Germany Has Good Reason to Fear Hezbollah

Why the European heavyweight outlawed the Lebanese terror group?
Illustrative: Special police during an investigation into links to the Hezbollah terror group seen in Muenster, western Germany, April 30, 2020. (Martin Meissner/AP)

Hezbollah has been involved in the management and implementation of a group of criminal and terrorist operations along with internationally illegal activities. The group retains the ability to directly and indirectly target Western interests around the world, and Germany is a "starting point" for carrying out such operations.

On April 30, 2022, the German Ministry of the Interior announced the prohibition of the activities of the terrorist organization Hezbollah in Germany in accordance with paragraph 1 of Article 3, in connection with paragraph 1 of Article 15 and sentence 2 of Article 18 of the Associations Act, as Hezbollah’s activities violate the penal laws and conflict with the concepts of coexistence between peoples.

As part of German intelligence efforts to reduce the risks of Hezbollah operations, on October 15, 2021, the German police raided sites in seven German states against the Lebanese Hezbollah group.

The searches came after the Ministry of Interior announced the ban of three groups linked to the group. The authorities said the groups were suspected of collecting money for families of dead Hezbollah fighters while masquerading as “humanitarian” organizations.

Raising security concerns, Hezbollah is present in a number of European countries and uses the European continent as a base for operations and recruitment.

German internal intelligence reports that more than 1,050 active members are in Germany alone.

 

Journalist Aref Jabo

 

Hezbollah's bases in Europe are also a central part of the illicit global financing network. This includes the transfer and distribution of illegal drugs, the arms trade, and the process of money laundering for other criminal organizations.

Convictions in Cyprus in 2015 showed that the Hezbollah group uses European territory to store some of its "logistical" supplies to carry out terrorist and outlaw operations.

A senior US State Department official, Nathan Sales, said on September 18, 2020, that the extremist group Hezbollah had stored chemicals that could be used to make explosives in several European countries and appealed to countries in Europe and elsewhere to impose a ban on the organization.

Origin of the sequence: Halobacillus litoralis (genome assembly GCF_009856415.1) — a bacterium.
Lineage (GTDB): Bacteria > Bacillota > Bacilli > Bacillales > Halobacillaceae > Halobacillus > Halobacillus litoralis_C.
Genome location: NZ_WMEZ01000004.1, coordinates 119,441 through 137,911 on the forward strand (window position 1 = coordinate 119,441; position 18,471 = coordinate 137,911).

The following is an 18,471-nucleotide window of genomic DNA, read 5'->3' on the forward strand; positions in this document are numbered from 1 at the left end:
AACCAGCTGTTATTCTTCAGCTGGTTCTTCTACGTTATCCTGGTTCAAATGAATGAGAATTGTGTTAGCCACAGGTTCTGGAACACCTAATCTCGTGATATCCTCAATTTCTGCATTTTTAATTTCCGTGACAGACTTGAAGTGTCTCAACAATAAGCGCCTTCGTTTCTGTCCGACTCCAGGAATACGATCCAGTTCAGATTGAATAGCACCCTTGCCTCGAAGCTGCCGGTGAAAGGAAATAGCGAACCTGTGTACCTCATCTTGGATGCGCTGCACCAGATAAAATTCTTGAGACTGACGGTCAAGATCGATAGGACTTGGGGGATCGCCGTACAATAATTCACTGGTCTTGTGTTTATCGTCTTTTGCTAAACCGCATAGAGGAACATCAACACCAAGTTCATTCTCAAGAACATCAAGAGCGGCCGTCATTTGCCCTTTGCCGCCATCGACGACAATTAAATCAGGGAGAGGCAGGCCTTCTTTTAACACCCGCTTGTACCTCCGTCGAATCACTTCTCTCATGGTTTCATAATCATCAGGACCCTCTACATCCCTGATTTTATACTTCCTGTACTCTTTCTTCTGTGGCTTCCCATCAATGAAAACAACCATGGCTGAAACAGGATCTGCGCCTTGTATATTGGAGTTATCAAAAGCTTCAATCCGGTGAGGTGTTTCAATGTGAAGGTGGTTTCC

Sales, the Coordinator for Counterterrorism, said that Hezbollah operatives have transported ammonium nitrate from Belgium to France, Greece, Italy, Spain and Switzerland in recent years, and are suspected of still stockpiling the material throughout Europe.

The assistant director of the US Drug Enforcement Agency (DEA) said that Hezbollah used the profits of its drug smuggling operations to buy luxury goods, which are smuggled into Lebanon at customs, and then reselling them.

In an interview with journalist Aref Jabo in the German city of Bonn, he told Majalla, “The German intelligence services have repeatedly revealed that Hezbollah is involved in money laundering and drug trafficking in Germany and it has extensive business networks that transfer funds using companies as fronts.

He added that Hezbollah mostly transfers funds to its branches in Lebanon through close businessmen, and recycles those funds in banks and accounts belonging to party members and supporters.

Germany is considered the largest arena in Europe for the group due to the presence of Arab communities, including the Lebanese community.

He added that German internal and external intelligence, of course, is monitoring these activities, especially after the ban on the political wing of the party for more than a year, along with the ban on the military wing.

A German decision to ban the group comes insofar as its activities do not comply with the German constitution and laws. Jabo also said, however, that the European Union and the European Commission had previously designated it a terrorist organization since 2013.

 

German special police leave the El-Irschad (Al-Iraschad e.V.) center in Berlin, Germany, April 30, 2020, after Germany has banned Iran-backed Hezbollah on its soil and designated it a terrorist organization. REUTERS/Hannibal Hanschke